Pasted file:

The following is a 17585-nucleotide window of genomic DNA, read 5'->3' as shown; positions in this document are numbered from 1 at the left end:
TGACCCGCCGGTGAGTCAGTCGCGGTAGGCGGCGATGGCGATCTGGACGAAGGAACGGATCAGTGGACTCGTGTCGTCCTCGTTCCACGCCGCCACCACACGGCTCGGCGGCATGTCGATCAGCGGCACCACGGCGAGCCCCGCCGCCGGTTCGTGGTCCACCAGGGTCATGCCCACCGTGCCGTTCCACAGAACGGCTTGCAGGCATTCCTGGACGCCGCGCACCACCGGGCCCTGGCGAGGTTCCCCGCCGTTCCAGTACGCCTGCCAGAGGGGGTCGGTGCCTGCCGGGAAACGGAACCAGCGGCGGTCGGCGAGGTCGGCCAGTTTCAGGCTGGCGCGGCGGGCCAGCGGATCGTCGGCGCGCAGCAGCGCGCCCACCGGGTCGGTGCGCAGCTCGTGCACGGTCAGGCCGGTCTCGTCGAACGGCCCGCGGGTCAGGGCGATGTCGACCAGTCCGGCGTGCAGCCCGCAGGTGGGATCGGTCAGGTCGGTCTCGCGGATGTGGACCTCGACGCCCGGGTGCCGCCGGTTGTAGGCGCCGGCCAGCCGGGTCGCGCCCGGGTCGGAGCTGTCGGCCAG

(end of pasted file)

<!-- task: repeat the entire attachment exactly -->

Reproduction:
The following is a 17585-nucleotide window of genomic DNA, read 5'->3' as shown; positions in this document are numbered from 1 at the left end:
TGACCCGCCGGTGAGTCAGTCGCGGTAGGCGGCGATGGCGATCTGGACGAAGGAACGGATCAGTGGACTCGTGTCGTCCTCGTTCCACGCCGCCACCACACGGCTCGGCGGCATGTCGATCAGCGGCACCACGGCGAGCCCCGCCGCCGGTTCGTGGTCCACCAGGGTCATGCCCACCGTGCCGTTCCACAGAACGGCTTGCAGGCATTCCTGGACGCCGCGCACCACCGGGCCCTGGCGAGGTTCCCCGCCGTTCCAGTACGCCTGCCAGAGGGGGTCGGTGCCTGCCGGGAAACGGAACCAGCGGCGGTCGGCGAGGTCGGCCAGTTTCAGGCTGGCGCGGCGGGCCAGCGGATCGTCGGCGCGCAGCAGCGCGCCCACCGGGTCGGTGCGCAGCTCGTGCACGGTCAGGCCGGTCTCGTCGAACGGCCCGCGGGTCAGGGCGATGTCGACCAGTCCGGCGTGCAGCCCGCAGGTGGGATCGGTCAGGTCGGTCTCGCGGATGTGGACCTCGACGCCCGGGTGCCGCCGGTTGTAGGCGCCGGCCAGCCGGGTCGCGCCCGGGTCGGAGCTGTCGGCCAG